Relevant to Blender v2.31

Surfaces are actually an extension of NURBS curves. In Blender they are a separate ObData type.

Whereas a curve produces only one-dimensional interpolation, Surfaces have a second extra dimension. The first dimension is U, as for curves, and the second is V. A two-dimensional grid of control points defines the form for these NURBS surfaces.

Use Surfaces to create and revise fluid curved surfaces. Surfaces can be cyclical in both directions, allowing you to easily create a 'donut' shape, and they can be drawn as 'solids' in EditMode (zbuffered, with OpenGL lighting). This makes working with surfaces quite easy.


Currently Blender has a basic tool set for Surfaces, with limited Ability to create holes and melt surfaces. Future versions will contain increased functionality in these areas.

You can take one of the various surface 'primitives' from the ADD menu as a starting point (Figure 20). Note that you can choose 'Curve' and 'Circle' from the 'surface' menu! This is possible because NURBS curves are intrinsically NURBS Surfaces, simply having one dimension neglected.


A NURBS 'true' curve and a NURBS 'surface' curve are not interchangeable, as you'll see as you follow the extruding process below and the skinning section further on.

Figure 20. Add surface menu.

When you add a 'surface' curve you can create a true surface simply by extruding the entire curve (EKEY). Each edge of a surface can then be extruded as you wish to form the model. Use CKEY to make the U or V direction cyclic. Be sure to set the 'knots' to Uniform or Endpoint with one of the pre-sets from the EditButtons Curve Tools panel.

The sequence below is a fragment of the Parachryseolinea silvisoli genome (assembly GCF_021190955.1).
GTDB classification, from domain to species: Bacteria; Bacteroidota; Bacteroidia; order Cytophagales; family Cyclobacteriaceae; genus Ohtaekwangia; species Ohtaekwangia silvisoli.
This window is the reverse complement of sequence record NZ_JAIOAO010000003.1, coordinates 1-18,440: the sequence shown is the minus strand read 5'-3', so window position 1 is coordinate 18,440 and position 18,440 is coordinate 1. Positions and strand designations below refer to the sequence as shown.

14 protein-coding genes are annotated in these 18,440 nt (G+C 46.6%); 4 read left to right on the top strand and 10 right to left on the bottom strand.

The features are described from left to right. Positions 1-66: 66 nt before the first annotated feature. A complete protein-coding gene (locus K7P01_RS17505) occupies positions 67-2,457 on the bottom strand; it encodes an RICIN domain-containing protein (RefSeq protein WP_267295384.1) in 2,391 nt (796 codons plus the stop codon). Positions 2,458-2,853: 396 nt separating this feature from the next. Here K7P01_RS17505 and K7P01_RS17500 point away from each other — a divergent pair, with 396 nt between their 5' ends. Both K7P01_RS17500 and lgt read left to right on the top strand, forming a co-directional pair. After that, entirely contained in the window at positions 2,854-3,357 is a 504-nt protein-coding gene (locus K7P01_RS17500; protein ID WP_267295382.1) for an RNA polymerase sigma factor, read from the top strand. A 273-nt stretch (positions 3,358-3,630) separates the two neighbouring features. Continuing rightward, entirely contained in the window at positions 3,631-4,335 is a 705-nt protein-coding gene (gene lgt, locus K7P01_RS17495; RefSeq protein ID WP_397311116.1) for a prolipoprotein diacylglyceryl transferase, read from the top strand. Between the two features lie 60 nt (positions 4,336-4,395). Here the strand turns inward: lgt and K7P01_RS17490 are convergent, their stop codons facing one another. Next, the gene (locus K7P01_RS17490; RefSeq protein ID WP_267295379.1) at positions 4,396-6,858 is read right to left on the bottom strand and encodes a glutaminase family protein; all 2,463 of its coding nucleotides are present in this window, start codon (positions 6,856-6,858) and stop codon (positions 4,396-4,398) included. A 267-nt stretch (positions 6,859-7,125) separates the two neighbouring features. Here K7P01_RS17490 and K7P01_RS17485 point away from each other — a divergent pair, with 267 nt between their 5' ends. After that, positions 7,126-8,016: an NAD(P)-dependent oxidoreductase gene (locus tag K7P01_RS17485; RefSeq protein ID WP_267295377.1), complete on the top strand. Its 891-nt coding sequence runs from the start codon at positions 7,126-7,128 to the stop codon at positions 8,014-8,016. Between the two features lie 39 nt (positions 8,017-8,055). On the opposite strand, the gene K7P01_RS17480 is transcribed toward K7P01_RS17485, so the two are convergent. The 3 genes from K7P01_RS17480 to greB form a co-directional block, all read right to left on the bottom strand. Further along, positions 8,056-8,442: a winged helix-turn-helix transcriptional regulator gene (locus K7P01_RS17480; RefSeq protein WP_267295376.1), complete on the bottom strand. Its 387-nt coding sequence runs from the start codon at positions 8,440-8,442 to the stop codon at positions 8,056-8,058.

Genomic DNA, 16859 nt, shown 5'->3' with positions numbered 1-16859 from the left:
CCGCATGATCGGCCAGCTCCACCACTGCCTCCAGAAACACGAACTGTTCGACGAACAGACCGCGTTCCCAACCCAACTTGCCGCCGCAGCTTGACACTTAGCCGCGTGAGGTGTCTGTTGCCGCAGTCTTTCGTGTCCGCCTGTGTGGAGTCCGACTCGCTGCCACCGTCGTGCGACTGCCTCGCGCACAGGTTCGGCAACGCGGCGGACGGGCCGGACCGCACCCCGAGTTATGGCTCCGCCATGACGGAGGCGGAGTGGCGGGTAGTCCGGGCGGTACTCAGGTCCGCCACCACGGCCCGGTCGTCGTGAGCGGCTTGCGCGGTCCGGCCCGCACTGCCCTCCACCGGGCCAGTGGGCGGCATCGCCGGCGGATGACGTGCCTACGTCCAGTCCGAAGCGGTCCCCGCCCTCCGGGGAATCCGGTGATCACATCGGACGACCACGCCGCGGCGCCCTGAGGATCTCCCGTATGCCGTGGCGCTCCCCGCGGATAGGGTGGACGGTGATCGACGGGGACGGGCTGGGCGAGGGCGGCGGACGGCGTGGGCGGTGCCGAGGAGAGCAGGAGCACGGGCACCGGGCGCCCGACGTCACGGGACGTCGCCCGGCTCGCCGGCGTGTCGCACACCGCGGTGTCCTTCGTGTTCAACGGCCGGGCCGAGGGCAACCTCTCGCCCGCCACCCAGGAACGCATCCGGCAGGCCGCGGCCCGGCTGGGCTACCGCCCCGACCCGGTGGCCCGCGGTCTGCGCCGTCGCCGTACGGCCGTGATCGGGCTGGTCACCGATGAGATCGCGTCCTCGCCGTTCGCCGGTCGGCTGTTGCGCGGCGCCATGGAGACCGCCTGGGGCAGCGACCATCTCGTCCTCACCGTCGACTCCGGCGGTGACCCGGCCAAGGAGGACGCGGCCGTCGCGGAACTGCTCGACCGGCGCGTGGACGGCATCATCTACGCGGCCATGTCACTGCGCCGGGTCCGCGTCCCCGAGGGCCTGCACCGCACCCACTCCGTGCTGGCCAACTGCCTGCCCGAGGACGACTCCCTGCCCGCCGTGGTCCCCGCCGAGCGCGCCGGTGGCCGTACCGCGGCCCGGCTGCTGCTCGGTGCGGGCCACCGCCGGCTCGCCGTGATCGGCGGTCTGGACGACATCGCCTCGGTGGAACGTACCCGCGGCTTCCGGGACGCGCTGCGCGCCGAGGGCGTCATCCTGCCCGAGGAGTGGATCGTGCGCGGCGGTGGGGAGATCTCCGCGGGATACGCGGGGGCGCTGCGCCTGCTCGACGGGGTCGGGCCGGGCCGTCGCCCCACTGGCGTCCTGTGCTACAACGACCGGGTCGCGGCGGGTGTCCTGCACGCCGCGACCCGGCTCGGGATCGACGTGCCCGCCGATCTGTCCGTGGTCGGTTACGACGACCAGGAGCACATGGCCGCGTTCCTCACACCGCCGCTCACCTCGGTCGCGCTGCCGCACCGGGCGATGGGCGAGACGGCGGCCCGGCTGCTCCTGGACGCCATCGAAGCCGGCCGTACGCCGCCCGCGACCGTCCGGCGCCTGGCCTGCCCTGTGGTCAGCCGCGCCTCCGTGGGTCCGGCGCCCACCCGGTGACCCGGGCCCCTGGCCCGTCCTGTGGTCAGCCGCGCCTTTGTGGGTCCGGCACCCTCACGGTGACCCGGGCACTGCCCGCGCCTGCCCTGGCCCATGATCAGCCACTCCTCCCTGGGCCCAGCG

When working with surfaces, it is handy to always work on a complete column or row of vertices. Blender provides a selection tool for this: SHIFT-R, "Select Row". Starting from the last selected vertex, a complete row of vertices is extend selected in the 'U' or 'V' direction. Choose Select Row again with the same vertex to toggle between the 'U' of 'V' selection.

Figure 21. A sphere surface

NURBS can create pure shapes such as circles, cylinders, and spheres (but note that a Bézier circle is not a pure circle.) To create pure circles, globes, or cylinders, you must set the weights of the vertices. This is not intuitive, and you should read more on NURBS before trying this.

Basically, to produce a circular arc from a curve with three control points, the end points must have a unitary weight, while the weight of the central control point must be equal to one-half the cosine of half the angle between the segments joining the points. Figure 21 shows this for a globe. Three standard numbers are included as presets in the EditButtons Curve Tools panel (Figure 22).


To read the weight of a selected vertex, press the NKEY.

Figure 22. Pre-set weights